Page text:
Washington, DC – Congressman Howard L. Berman, Ranking Democrat on the House Foreign Affairs Committee, delivered the following opening statement at today’s committee briefing entitled “Congressional-Executive Commission on China: 2011 Annual Report”:

Thank you Madam Chairman for calling this hearing.

As you pointed out, the Congressional-Executive Commission on China was established in the year 2000 as part of the legislation that granted permanent normal trade relations to China, and it now plays a key role in tracking human rights conditions and the development of the rule of law in China.

The Commission and the report that it issues every year serve as valuable resources for not only Congress, but for a much broader audience that wants to understand what’s happening in China on these critical issues.

Under the leadership of its teo co-chairs – Representative Chris Smith and Senator Sherrod Brown – the Commission’s recent report makes clear those human rights conditions in China remain a significant concern. While China’s remarkable economic progress over the past 30 years has lifted millions of its citizens out of poverty, the unfortunate fact remains that these economic achievements have not led to commensurate gains in political freedoms and human rights for the Chinese people.

The Commission’s report goes into great detail on a broad range of issues that are of vital importance, including freedom of expression, religious freedom, worker rights, rule of law, ethnic minorities, and democratic governance.

The report notes that China’s record on human rights and rule of law has not improved, but instead has worsened in some areas. Even more troubling, the report states that the Chinese government has grown more assertive in the violation of human rights, disregarding the laws and international standards that it claims to uphold while tightening its grip on Chinese society.

Specifically, the Commission’s report found that Chinese authorities instituted a major crackdown on Internet and press freedom starting last February after the appearance of online calls for “Jasmine” protests in China following the outbreak of demonstrations in the Middle East and North Africa.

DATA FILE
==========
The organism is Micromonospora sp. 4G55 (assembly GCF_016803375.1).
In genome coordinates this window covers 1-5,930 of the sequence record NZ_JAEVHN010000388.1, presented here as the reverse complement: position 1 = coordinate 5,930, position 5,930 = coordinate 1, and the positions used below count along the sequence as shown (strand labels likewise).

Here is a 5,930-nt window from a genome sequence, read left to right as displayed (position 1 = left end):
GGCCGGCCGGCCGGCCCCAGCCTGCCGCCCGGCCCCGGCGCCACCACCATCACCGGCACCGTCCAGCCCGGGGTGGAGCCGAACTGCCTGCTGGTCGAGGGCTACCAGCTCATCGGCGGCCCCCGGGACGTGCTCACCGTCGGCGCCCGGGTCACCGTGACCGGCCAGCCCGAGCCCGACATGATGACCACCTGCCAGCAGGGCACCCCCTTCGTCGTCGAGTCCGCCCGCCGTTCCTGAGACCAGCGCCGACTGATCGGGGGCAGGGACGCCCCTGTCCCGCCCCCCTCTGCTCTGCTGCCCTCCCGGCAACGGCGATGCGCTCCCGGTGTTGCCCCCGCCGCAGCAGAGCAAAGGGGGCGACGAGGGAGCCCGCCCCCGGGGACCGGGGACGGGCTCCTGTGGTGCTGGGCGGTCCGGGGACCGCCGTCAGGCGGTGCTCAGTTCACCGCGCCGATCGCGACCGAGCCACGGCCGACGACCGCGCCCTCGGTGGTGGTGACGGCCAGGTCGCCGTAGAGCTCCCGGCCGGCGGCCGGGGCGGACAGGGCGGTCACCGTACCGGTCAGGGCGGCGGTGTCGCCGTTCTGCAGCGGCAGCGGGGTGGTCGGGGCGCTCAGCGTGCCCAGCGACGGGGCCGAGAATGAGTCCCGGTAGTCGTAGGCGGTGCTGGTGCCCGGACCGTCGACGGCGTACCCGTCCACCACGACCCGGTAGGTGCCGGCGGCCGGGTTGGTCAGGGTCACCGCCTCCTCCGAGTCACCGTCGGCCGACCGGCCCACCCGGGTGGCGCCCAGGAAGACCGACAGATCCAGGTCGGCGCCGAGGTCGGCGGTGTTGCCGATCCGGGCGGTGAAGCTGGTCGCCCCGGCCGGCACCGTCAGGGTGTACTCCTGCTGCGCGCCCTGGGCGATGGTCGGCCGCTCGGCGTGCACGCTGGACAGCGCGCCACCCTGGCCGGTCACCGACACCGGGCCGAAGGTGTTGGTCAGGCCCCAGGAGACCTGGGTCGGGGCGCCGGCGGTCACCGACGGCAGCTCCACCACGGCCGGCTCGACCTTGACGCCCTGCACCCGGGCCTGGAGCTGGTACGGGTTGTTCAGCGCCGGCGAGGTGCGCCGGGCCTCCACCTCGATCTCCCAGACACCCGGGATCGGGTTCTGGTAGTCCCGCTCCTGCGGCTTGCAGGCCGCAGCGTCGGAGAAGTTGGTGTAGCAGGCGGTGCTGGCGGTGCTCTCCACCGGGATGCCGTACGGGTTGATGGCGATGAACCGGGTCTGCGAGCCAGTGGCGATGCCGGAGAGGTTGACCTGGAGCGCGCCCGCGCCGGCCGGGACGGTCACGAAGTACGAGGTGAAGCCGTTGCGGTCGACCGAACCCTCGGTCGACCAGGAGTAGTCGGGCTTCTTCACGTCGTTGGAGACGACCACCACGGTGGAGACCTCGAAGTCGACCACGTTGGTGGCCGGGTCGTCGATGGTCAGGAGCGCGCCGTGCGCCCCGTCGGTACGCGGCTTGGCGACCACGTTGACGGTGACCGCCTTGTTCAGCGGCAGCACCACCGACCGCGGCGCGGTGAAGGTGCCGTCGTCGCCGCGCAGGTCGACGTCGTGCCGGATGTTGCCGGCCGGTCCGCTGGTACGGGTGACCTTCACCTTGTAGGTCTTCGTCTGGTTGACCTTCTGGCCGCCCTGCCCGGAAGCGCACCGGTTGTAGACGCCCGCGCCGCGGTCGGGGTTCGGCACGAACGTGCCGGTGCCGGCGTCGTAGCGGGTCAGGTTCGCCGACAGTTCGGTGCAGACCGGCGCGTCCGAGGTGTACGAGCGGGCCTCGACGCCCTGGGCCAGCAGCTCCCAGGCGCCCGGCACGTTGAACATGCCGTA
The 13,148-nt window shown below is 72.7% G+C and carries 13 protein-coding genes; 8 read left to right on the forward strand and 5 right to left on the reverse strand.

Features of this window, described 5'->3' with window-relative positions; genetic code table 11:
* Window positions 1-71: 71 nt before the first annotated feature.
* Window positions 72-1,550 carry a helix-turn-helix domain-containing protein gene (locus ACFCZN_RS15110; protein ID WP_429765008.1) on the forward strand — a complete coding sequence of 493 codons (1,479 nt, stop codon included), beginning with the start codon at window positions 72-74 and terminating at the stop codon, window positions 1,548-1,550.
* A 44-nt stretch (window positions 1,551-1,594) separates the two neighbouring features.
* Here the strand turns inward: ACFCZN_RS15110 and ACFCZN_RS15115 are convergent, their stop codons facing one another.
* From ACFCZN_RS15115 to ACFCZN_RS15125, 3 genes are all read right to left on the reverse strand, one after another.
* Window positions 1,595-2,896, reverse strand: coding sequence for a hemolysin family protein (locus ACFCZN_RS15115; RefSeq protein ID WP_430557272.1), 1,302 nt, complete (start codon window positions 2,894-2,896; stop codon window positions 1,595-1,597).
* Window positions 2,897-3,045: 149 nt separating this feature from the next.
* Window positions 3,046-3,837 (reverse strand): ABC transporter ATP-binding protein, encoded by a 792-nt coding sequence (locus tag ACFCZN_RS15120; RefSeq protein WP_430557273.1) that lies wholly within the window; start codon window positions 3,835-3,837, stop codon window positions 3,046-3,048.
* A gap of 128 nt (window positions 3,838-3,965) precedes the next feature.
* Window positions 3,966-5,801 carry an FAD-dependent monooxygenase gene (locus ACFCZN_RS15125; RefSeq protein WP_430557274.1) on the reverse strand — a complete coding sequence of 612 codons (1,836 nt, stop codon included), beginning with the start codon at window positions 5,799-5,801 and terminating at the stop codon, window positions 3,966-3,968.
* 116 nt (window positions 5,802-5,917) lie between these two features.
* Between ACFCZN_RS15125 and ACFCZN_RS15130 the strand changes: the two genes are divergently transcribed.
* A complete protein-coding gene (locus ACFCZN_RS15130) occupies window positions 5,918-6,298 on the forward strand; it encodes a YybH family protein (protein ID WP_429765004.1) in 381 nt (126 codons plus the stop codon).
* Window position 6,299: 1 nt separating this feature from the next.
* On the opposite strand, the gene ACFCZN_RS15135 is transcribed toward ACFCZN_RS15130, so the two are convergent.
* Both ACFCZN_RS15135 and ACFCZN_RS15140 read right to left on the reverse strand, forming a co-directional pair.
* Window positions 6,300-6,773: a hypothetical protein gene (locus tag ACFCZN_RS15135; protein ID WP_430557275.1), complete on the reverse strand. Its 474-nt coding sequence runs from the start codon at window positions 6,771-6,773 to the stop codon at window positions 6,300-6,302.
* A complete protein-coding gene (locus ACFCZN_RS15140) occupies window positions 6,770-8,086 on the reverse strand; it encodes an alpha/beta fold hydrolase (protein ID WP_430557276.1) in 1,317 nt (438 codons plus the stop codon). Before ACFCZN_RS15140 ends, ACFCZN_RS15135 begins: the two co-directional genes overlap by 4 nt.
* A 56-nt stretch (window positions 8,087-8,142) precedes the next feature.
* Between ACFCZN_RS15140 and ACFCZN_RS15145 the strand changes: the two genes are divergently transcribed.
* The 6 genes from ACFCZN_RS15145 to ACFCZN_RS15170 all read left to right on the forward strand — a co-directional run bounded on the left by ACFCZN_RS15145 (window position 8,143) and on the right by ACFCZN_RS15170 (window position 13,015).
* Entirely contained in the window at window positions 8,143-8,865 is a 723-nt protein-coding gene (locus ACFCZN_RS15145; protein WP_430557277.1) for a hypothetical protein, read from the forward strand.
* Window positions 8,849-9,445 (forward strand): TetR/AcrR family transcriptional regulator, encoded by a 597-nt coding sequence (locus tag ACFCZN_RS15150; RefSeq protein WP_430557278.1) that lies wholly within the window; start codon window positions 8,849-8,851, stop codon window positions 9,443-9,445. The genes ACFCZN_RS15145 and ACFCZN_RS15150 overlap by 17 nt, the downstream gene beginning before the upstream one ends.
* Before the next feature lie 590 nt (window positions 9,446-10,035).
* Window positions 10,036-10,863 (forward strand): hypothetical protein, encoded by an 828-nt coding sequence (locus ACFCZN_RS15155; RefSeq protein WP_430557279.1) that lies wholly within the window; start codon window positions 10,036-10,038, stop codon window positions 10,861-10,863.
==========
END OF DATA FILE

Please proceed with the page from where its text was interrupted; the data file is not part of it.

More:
In Tibet, Xinjiang, and other minority areas, China’s government continued to promote policies threatening the viability of the language and culture of these groups. The report also notes that China implements industrial policies which are inconsistent with its commitments as a member of the World Trade Organization and are incompatible with the rule of law.

Promoting human rights and political freedom is a key tenet of U.S. foreign policy, and these universal values must remain a central focus in our relationship with Beijing.

Some might argue that emphasizing human rights conflicts with other priorities in our bilateral relations, such as Iran, North Korea, trade, and many other issues. But as Americans, we should not simply check our morals at the door.

Regrettably, China’s unelected leaders fail to recognize that greater human rights protections are also in China’s self-interest. Repression, as we have most recently seen in the Middle East, ultimately causes people to rebel against their oppressors. If there is one thing Chinese leaders care the most about, it is domestic tranquility. Their current policies can only result in that which they fear the most: domestic turmoil. Ultimately, China’s international image and economic growth are dependent on developing a society based on the respect for the rule of law and the rights of the Chinese people.

I look forward to the testimony of our witnesses and in discussing ways the United States can help improve the deplorable human rights situation in China.